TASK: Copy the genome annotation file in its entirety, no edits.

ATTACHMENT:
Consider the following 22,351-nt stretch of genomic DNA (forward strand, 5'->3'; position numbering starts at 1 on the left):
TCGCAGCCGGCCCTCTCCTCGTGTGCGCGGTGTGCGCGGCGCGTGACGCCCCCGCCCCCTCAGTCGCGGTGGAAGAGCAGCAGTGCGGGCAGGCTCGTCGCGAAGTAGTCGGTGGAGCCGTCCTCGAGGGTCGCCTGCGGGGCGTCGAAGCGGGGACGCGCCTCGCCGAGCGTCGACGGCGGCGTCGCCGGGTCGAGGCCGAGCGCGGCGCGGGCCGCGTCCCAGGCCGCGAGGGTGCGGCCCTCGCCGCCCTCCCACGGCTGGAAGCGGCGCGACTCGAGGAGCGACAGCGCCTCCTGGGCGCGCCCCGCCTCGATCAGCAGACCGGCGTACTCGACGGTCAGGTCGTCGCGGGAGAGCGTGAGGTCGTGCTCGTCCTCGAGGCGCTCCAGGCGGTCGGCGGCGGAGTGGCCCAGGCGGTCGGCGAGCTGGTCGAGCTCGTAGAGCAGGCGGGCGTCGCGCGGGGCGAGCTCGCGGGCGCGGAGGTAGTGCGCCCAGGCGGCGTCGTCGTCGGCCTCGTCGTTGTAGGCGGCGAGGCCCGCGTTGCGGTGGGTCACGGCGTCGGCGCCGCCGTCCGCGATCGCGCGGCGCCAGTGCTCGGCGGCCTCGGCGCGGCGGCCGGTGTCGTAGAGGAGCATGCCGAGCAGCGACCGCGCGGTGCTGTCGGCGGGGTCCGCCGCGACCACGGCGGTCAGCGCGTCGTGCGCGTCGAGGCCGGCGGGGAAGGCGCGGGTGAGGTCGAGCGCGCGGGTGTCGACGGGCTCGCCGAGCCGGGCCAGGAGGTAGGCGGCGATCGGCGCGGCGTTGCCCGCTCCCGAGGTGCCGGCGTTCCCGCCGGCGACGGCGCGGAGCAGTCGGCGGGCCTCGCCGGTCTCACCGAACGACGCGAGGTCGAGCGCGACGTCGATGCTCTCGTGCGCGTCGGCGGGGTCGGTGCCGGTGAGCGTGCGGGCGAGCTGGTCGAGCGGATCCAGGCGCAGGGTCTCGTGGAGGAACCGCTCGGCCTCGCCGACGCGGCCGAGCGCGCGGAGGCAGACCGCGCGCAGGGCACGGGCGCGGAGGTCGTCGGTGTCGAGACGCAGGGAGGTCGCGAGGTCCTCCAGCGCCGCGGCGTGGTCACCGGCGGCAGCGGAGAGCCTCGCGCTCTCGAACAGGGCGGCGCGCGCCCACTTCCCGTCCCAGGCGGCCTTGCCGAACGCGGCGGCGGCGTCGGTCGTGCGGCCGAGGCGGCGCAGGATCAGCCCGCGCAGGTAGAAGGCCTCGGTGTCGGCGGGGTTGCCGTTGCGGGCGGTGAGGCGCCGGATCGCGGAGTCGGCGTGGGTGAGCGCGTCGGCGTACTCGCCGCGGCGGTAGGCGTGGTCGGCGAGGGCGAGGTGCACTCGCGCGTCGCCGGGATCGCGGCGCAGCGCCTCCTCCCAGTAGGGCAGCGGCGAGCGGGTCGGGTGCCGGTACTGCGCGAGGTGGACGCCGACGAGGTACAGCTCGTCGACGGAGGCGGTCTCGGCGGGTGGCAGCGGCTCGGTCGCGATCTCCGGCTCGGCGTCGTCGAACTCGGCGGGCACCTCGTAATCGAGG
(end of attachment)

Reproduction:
Consider the following 22,351-nt stretch of genomic DNA (forward strand, 5'->3'; position numbering starts at 1 on the left):
TCGCAGCCGGCCCTCTCCTCGTGTGCGCGGTGTGCGCGGCGCGTGACGCCCCCGCCCCCTCAGTCGCGGTGGAAGAGCAGCAGTGCGGGCAGGCTCGTCGCGAAGTAGTCGGTGGAGCCGTCCTCGAGGGTCGCCTGCGGGGCGTCGAAGCGGGGACGCGCCTCGCCGAGCGTCGACGGCGGCGTCGCCGGGTCGAGGCCGAGCGCGGCGCGGGCCGCGTCCCAGGCCGCGAGGGTGCGGCCCTCGCCGCCCTCCCACGGCTGGAAGCGGCGCGACTCGAGGAGCGACAGCGCCTCCTGGGCGCGCCCCGCCTCGATCAGCAGACCGGCGTACTCGACGGTCAGGTCGTCGCGGGAGAGCGTGAGGTCGTGCTCGTCCTCGAGGCGCTCCAGGCGGTCGGCGGCGGAGTGGCCCAGGCGGTCGGCGAGCTGGTCGAGCTCGTAGAGCAGGCGGGCGTCGCGCGGGGCGAGCTCGCGGGCGCGGAGGTAGTGCGCCCAGGCGGCGTCGTCGTCGGCCTCGTCGTTGTAGGCGGCGAGGCCCGCGTTGCGGTGGGTCACGGCGTCGGCGCCGCCGTCCGCGATCGCGCGGCGCCAGTGCTCGGCGGCCTCGGCGCGGCGGCCGGTGTCGTAGAGGAGCATGCCGAGCAGCGACCGCGCGGTGCTGTCGGCGGGGTCCGCCGCGACCACGGCGGTCAGCGCGTCGTGCGCGTCGAGGCCGGCGGGGAAGGCGCGGGTGAGGTCGAGCGCGCGGGTGTCGACGGGCTCGCCGAGCCGGGCCAGGAGGTAGGCGGCGATCGGCGCGGCGTTGCCCGCTCCCGAGGTGCCGGCGTTCCCGCCGGCGACGGCGCGGAGCAGTCGGCGGGCCTCGCCGGTCTCACCGAACGACGCGAGGTCGAGCGCGACGTCGATGCTCTCGTGCGCGTCGGCGGGGTCGGTGCCGGTGAGCGTGCGGGCGAGCTGGTCGAGCGGATCCAGGCGCAGGGTCTCGTGGAGGAACCGCTCGGCCTCGCCGACGCGGCCGAGCGCGCGGAGGCAGACCGCGCGCAGGGCACGGGCGCGGAGGTCGTCGGTGTCGAGACGCAGGGAGGTCGCGAGGTCCTCCAGCGCCGCGGCGTGGTCACCGGCGGCAGCGGAGAGCCTCGCGCTCTCGAACAGGGCGGCGCGCGCCCACTTCCCGTCCCAGGCGGCCTTGCCGAACGCGGCGGCGGCGTCGGTCGTGCGGCCGAGGCGGCGCAGGATCAGCCCGCGCAGGTAGAAGGCCTCGGTGTCGGCGGGGTTGCCGTTGCGGGCGGTGAGGCGCCGGATCGCGGAGTCGGCGTGGGTGAGCGCGTCGGCGTACTCGCCGCGGCGGTAGGCGTGGTCGGCGAGGGCGAGGTGCACTCGCGCGTCGCCGGGATCGCGGCGCAGCGCCTCCTCCCAGTAGGGCAGCGGCGAGCGGGTCGGGTGCCGGTACTGCGCGAGGTGGACGCCGACGAGGTACAGCTCGTCGACGGAGGCGGTCTCGGCGGGTGGCAGCGGCTCGGTCGCGATCTCCGGCTCGGCGTCGTCGAACTCGGCGGGCACCTCGTAATCGAGG